fulltext.study @t Gmail

Debye function analysis and 2D imaging of nanoscaled engineered bone

Paper ID Volume ID Publish Year Pages File Format Full-Text
7950 570 2010 10 PDF Available
Title
Debye function analysis and 2D imaging of nanoscaled engineered bone
Abstract

The Debye Function Analysis of diffraction patterns from nanosized mineral crystals showing different average degrees of maturity was carried out on engineered bone samples. The analysis relied on a bivariate family of atomistic hydroxyapatite nanocrystal models and provided information about crystal structure, size and shape distributions of the mineral component of the newly formed bone. An average rod-like shape of nanocrystals was found in all samples, with average sizes well matching the collagen I gap region. The diffraction patterns investigated through the Debye Function Analysis were used as signal models to perform the Canonical Correlation Analysis of high resolution X-ray micro-diffraction patterns collected on porous and resorbable hydroxyapatite/silicon-stabilized tricalcium phosphate (Si-TCP) implants. The nosologic maps clearly showed a size gradient in the new formed bone that validates the mechanism (mimicking the bone remodelling in orthotopic bones) of a continuous deposition of bone by osteoblasts, an increasing mineralization of the newly deposited bone, a growth of the new crystals, at the same time that osteoclasts adhere to the scaffold surface and resorb the bioceramic. The comparison of samples at different implantation times proved that the selective resorption of Si-TCP component from the scaffold was already evident after two and almost complete after six months.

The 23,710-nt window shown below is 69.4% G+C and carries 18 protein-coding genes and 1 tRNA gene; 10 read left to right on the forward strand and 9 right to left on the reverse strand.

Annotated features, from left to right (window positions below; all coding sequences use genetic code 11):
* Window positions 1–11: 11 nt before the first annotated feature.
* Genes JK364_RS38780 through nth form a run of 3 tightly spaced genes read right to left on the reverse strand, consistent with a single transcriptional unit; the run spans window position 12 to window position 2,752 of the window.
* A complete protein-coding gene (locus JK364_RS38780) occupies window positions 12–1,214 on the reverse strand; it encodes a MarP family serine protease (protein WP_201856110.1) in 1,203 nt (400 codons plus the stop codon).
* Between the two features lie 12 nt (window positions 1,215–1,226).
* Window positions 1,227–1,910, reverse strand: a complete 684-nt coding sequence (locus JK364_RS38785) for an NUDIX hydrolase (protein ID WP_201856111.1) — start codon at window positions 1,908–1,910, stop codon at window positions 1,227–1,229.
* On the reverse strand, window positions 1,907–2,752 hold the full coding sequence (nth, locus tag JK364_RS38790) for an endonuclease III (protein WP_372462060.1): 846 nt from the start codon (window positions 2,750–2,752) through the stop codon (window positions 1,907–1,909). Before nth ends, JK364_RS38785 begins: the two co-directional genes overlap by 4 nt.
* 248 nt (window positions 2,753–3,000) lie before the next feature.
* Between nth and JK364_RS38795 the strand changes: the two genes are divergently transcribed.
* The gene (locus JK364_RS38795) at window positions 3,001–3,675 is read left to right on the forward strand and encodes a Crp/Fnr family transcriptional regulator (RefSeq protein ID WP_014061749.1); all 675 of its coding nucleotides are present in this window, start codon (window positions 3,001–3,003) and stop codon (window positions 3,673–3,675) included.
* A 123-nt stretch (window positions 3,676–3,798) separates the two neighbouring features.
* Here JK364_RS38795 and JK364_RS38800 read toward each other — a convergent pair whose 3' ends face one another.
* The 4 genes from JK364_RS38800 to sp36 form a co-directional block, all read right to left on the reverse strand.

Keywords
Bone tissue engineering; Crystallography; Hydroxyapatite; XRD (X-ray diffraction); Microstructure; Molecular modelling
First Page Preview
Debye function analysis and 2D imaging of nanoscaled engineered bone
Publisher
Database: Elsevier - ScienceDirect
Journal: Biomaterials - Volume 31, Issue 32, November 2010, Pages 8289–8298
Authors
, , , , , , , , ,
Subjects
Physical Sciences and Engineering Chemical Engineering Bioengineering